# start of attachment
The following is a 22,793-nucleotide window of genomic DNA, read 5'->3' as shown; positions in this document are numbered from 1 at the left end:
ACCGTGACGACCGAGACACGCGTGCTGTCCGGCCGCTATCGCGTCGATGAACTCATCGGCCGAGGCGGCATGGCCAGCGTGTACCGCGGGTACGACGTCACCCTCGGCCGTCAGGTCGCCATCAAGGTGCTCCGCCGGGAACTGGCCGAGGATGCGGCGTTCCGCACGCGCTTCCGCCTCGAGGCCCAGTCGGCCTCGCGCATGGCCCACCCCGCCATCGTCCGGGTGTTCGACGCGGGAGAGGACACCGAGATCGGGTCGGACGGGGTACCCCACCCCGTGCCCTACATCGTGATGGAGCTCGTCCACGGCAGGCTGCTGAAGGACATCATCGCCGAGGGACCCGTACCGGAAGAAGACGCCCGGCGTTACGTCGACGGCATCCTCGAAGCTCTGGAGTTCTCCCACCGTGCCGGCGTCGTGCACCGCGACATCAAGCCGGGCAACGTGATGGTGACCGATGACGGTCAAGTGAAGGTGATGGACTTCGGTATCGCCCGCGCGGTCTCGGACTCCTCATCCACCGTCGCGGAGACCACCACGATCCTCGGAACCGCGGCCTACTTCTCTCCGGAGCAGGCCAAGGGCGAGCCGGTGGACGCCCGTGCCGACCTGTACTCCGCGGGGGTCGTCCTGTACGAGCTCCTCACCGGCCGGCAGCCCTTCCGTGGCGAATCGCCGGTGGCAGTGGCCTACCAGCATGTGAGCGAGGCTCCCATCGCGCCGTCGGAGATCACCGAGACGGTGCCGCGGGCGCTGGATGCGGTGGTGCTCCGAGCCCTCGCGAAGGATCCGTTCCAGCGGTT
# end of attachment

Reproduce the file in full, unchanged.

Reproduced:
The following is a 22,793-nucleotide window of genomic DNA, read 5'->3' as shown; positions in this document are numbered from 1 at the left end:
ACCGTGACGACCGAGACACGCGTGCTGTCCGGCCGCTATCGCGTCGATGAACTCATCGGCCGAGGCGGCATGGCCAGCGTGTACCGCGGGTACGACGTCACCCTCGGCCGTCAGGTCGCCATCAAGGTGCTCCGCCGGGAACTGGCCGAGGATGCGGCGTTCCGCACGCGCTTCCGCCTCGAGGCCCAGTCGGCCTCGCGCATGGCCCACCCCGCCATCGTCCGGGTGTTCGACGCGGGAGAGGACACCGAGATCGGGTCGGACGGGGTACCCCACCCCGTGCCCTACATCGTGATGGAGCTCGTCCACGGCAGGCTGCTGAAGGACATCATCGCCGAGGGACCCGTACCGGAAGAAGACGCCCGGCGTTACGTCGACGGCATCCTCGAAGCTCTGGAGTTCTCCCACCGTGCCGGCGTCGTGCACCGCGACATCAAGCCGGGCAACGTGATGGTGACCGATGACGGTCAAGTGAAGGTGATGGACTTCGGTATCGCCCGCGCGGTCTCGGACTCCTCATCCACCGTCGCGGAGACCACCACGATCCTCGGAACCGCGGCCTACTTCTCTCCGGAGCAGGCCAAGGGCGAGCCGGTGGACGCCCGTGCCGACCTGTACTCCGCGGGGGTCGTCCTGTACGAGCTCCTCACCGGCCGGCAGCCCTTCCGTGGCGAATCGCCGGTGGCAGTGGCCTACCAGCATGTGAGCGAGGCTCCCATCGCGCCGTCGGAGATCACCGAGACGGTGCCGCGGGCGCTGGATGCGGTGGTGCTCCGAGCCCTCGCGAAGGATCCGTTCCAGCGGTT